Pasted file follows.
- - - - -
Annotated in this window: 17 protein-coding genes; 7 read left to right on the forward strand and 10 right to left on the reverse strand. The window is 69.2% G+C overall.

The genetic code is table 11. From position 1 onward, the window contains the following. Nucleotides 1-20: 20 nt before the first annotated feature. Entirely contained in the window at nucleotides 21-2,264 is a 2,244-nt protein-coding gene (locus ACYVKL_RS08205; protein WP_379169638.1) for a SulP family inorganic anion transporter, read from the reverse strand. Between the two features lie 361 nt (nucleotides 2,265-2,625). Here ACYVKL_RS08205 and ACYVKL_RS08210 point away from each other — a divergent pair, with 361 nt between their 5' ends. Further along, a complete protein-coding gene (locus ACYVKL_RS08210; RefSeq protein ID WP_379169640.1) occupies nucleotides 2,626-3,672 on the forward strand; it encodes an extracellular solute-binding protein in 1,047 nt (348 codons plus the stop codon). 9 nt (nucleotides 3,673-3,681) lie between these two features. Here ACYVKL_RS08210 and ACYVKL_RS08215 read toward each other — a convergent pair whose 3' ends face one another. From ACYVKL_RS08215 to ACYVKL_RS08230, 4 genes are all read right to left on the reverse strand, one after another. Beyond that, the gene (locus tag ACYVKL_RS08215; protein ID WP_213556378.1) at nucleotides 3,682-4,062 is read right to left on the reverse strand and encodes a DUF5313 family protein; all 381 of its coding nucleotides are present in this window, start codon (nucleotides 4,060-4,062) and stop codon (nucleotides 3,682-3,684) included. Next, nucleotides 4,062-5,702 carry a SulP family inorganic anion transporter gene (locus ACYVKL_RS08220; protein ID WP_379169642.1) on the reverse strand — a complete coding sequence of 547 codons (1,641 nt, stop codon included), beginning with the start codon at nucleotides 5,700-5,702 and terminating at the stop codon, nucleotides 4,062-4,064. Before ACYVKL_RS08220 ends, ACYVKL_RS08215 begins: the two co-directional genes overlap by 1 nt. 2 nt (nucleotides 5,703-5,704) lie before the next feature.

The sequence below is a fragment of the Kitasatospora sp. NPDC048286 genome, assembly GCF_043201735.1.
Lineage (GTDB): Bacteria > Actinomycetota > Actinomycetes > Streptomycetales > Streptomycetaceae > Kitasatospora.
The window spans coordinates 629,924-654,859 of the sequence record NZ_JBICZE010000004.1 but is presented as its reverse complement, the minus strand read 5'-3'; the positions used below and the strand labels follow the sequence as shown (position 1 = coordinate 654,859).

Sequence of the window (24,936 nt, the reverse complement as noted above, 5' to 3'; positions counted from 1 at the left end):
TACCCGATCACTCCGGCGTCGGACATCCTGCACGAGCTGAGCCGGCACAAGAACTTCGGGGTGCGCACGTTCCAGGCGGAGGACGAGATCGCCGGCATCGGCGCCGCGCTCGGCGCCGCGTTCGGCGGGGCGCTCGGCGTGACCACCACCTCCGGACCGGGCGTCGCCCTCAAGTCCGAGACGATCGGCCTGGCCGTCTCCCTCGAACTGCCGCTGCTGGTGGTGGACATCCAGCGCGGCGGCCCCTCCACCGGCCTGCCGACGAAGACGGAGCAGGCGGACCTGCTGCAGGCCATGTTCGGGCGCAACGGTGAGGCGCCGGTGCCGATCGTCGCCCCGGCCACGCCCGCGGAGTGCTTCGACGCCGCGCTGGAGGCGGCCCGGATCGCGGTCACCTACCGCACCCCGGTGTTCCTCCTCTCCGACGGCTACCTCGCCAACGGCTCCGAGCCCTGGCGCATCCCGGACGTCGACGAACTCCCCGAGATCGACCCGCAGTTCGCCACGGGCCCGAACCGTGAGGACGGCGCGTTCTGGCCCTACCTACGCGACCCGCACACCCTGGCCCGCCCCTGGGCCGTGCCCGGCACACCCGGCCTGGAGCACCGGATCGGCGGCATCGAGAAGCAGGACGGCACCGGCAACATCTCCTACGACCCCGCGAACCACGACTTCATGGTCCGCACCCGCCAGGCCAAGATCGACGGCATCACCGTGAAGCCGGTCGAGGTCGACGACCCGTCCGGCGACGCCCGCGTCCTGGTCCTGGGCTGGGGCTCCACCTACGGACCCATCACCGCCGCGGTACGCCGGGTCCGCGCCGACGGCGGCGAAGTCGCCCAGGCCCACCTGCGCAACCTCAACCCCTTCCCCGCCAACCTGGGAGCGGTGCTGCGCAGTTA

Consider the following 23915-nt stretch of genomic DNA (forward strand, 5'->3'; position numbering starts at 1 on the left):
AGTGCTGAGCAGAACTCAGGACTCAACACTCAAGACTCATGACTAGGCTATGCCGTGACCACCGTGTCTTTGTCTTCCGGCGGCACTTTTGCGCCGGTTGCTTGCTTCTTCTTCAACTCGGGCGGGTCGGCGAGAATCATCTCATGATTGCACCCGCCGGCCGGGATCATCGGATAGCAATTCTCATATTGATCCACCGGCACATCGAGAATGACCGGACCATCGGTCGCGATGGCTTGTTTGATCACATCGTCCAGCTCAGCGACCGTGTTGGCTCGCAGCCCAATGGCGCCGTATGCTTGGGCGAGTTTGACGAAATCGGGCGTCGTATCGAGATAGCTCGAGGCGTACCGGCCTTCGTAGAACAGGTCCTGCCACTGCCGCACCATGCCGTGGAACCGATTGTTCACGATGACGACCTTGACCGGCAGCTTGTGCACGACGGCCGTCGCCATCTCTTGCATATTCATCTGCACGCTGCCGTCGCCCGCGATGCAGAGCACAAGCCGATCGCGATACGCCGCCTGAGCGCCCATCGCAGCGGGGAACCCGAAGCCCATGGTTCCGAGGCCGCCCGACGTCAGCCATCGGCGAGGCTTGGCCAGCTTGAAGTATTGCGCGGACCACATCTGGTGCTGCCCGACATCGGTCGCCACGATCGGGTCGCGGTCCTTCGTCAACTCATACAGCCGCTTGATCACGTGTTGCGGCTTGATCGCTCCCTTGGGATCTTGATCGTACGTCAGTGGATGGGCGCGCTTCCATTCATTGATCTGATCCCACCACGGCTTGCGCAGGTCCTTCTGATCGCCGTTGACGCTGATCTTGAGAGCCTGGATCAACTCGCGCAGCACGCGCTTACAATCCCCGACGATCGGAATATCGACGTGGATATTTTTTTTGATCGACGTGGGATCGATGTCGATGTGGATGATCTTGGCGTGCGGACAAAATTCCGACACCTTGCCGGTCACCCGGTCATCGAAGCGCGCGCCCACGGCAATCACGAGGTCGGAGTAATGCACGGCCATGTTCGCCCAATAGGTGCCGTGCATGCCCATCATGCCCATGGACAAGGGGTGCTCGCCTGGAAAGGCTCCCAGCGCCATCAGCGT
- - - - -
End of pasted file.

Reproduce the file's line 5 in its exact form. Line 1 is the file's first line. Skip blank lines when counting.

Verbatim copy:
The window spans coordinates 629,924-654,859 of the sequence record NZ_JBICZE010000004.1 but is presented as its reverse complement, the minus strand read 5'-3'; the positions used below and the strand labels follow the sequence as shown (position 1 = coordinate 654,859).